The inability to preserve information that is error-free has inhibited the development of practical quantum computing, explains Forbes. The new method being developed by scientists at Dartmouth and Sydney could be a breakthrough, the article explains.
Dartmouth’s Lorenza Viola, a professor of physics and astronomy, and Kaveh Khodjasteh Lakelayeh, a research assistant professor, are co-authors of the study, “Designing a Practical High-Fidelity Long-Time Quantum Memory,” published June 19 in Nature Communications.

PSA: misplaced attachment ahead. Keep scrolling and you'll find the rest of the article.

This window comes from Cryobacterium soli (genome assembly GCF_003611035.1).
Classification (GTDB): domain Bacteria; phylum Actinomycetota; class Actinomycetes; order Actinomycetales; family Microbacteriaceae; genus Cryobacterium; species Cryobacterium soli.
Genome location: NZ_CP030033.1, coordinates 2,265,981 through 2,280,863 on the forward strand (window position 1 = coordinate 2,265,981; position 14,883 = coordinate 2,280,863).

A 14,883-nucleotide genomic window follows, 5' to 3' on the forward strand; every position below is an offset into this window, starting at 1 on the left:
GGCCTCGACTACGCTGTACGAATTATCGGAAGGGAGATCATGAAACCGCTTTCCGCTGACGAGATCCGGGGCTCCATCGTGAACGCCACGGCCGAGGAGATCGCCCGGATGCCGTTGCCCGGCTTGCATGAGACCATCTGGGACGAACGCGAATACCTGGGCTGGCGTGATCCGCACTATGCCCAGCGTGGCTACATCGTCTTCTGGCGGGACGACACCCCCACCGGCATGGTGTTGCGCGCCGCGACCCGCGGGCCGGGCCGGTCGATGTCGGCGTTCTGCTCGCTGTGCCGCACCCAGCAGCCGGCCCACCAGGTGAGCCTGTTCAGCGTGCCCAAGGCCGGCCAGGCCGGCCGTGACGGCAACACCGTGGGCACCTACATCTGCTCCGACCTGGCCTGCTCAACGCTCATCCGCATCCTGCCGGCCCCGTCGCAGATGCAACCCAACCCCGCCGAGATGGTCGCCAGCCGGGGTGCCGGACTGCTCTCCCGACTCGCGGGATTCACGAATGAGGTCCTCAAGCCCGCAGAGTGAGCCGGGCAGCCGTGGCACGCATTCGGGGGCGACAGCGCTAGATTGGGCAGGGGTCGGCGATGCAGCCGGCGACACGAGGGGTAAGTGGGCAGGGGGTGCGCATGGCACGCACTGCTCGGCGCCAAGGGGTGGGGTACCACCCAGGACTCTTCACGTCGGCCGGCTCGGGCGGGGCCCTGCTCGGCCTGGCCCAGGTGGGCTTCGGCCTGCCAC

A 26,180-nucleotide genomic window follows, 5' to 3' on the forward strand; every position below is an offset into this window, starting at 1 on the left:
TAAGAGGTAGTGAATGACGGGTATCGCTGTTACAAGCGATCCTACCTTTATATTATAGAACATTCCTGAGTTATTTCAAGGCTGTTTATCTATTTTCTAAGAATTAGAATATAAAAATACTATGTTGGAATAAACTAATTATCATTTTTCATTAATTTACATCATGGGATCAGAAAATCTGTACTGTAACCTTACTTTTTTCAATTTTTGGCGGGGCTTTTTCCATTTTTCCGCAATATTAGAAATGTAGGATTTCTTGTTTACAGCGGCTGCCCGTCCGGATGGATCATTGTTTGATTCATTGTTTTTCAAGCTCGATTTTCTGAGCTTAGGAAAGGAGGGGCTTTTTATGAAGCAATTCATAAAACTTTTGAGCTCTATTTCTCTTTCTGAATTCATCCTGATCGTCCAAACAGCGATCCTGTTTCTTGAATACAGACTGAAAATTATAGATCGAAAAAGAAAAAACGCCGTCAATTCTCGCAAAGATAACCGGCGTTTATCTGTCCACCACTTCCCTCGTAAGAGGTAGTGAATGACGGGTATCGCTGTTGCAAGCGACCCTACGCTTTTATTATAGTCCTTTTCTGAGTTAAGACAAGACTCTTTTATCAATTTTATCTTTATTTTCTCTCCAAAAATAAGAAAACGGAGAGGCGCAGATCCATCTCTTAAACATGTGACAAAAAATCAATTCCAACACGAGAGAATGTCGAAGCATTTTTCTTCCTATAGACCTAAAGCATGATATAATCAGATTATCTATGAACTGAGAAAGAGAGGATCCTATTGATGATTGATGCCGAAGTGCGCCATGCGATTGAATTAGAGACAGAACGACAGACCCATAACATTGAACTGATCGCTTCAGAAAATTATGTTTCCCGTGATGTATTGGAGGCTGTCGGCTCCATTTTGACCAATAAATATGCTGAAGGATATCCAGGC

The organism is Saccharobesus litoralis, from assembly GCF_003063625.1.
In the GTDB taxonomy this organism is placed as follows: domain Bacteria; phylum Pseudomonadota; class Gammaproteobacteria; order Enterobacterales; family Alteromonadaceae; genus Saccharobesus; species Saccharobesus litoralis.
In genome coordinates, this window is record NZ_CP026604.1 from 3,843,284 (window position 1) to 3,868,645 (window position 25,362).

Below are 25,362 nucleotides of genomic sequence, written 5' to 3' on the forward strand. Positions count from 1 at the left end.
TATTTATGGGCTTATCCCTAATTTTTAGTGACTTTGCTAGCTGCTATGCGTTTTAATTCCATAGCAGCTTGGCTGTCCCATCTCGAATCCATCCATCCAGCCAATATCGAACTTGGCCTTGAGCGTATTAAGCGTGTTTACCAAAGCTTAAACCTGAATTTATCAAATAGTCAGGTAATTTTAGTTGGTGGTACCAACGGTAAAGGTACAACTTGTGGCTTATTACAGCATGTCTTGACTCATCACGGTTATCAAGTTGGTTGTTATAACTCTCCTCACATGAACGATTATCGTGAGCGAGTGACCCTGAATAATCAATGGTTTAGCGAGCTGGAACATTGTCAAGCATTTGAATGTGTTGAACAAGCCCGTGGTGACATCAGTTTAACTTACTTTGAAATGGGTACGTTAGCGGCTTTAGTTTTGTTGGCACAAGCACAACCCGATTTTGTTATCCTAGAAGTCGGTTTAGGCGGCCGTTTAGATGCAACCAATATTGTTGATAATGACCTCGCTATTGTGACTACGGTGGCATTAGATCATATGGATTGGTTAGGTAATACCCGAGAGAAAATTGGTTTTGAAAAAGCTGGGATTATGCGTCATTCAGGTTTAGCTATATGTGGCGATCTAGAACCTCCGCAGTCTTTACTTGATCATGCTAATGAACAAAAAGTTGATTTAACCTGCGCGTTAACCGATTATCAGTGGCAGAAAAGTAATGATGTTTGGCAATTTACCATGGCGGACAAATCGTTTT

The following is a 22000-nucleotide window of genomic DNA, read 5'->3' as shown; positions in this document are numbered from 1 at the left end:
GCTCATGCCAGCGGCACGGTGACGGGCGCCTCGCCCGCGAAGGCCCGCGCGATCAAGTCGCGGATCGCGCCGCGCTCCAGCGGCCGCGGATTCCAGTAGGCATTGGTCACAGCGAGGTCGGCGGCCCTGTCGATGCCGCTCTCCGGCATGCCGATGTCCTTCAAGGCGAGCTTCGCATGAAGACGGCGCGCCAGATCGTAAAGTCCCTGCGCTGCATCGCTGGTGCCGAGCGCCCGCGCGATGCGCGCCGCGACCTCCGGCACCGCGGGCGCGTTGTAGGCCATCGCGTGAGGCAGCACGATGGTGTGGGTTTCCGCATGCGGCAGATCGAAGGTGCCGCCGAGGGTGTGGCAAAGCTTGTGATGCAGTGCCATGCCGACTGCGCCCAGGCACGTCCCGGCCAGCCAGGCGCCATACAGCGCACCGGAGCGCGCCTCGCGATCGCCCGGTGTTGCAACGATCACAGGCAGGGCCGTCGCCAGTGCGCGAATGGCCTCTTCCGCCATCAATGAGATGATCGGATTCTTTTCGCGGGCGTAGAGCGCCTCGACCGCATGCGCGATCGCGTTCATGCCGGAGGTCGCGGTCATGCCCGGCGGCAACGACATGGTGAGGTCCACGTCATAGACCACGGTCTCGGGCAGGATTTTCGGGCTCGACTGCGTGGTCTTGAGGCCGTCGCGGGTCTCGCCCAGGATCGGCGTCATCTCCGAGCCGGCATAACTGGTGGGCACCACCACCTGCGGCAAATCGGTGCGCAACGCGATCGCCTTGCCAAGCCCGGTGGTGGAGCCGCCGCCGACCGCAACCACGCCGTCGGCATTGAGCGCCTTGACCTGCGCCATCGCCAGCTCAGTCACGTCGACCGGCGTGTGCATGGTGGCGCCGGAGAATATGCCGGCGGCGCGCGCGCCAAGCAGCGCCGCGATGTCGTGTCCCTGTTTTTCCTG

Forbes notes that in their paper, the researchers write, “Developing techniques for the preservation of arbitrary quantum states—that is, quantum memory—in realistic, noisy physical systems is vital if we are to bring quantum-enabled applications including secure communications and quantum computation to reality.”
Read the full story, published 6/19/13 by Forbes.
The new study was also featured in an article published by Wired.